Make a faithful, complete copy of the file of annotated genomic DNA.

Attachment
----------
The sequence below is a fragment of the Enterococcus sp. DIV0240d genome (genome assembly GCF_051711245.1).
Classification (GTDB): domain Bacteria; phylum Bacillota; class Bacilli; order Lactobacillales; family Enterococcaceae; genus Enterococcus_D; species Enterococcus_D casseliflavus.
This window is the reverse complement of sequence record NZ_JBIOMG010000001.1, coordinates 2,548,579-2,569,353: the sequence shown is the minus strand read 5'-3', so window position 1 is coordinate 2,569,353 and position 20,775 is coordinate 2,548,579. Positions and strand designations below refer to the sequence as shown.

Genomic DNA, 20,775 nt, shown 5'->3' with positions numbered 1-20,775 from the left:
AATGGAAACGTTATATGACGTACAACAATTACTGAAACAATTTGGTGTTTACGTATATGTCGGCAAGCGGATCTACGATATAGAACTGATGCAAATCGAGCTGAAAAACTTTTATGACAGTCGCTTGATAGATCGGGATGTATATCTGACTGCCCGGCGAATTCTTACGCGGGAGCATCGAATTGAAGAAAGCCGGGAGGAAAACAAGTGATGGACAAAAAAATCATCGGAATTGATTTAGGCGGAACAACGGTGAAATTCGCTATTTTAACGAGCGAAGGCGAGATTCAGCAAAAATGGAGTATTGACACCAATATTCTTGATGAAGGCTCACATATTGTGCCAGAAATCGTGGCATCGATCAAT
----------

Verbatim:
The sequence below is a fragment of the Enterococcus sp. DIV0240d genome (genome assembly GCF_051711245.1).
Classification (GTDB): domain Bacteria; phylum Bacillota; class Bacilli; order Lactobacillales; family Enterococcaceae; genus Enterococcus_D; species Enterococcus_D casseliflavus.
This window is the reverse complement of sequence record NZ_JBIOMG010000001.1, coordinates 2,548,579-2,569,353: the sequence shown is the minus strand read 5'-3', so window position 1 is coordinate 2,569,353 and position 20,775 is coordinate 2,548,579. Positions and strand designations below refer to the sequence as shown.

Genomic DNA, 20,775 nt, shown 5'->3' with positions numbered 1-20,775 from the left:
AATGGAAACGTTATATGACGTACAACAATTACTGAAACAATTTGGTGTTTACGTATATGTCGGCAAGCGGATCTACGATATAGAACTGATGCAAATCGAGCTGAAAAACTTTTATGACAGTCGCTTGATAGATCGGGATGTATATCTGACTGCCCGGCGAATTCTTACGCGGGAGCATCGAATTGAAGAAAGCCGGGAGGAAAACAAGTGATGGACAAAAAAATCATCGGAATTGATTTAGGCGGAACAACGGTGAAATTCGCTATTTTAACGAGCGAAGGCGAGATTCAGCAAAAATGGAGTATTGACACCAATATTCTTGATGAAGGCTCACATATTGTGCCAGAAATCGTGGCATCGATCAAT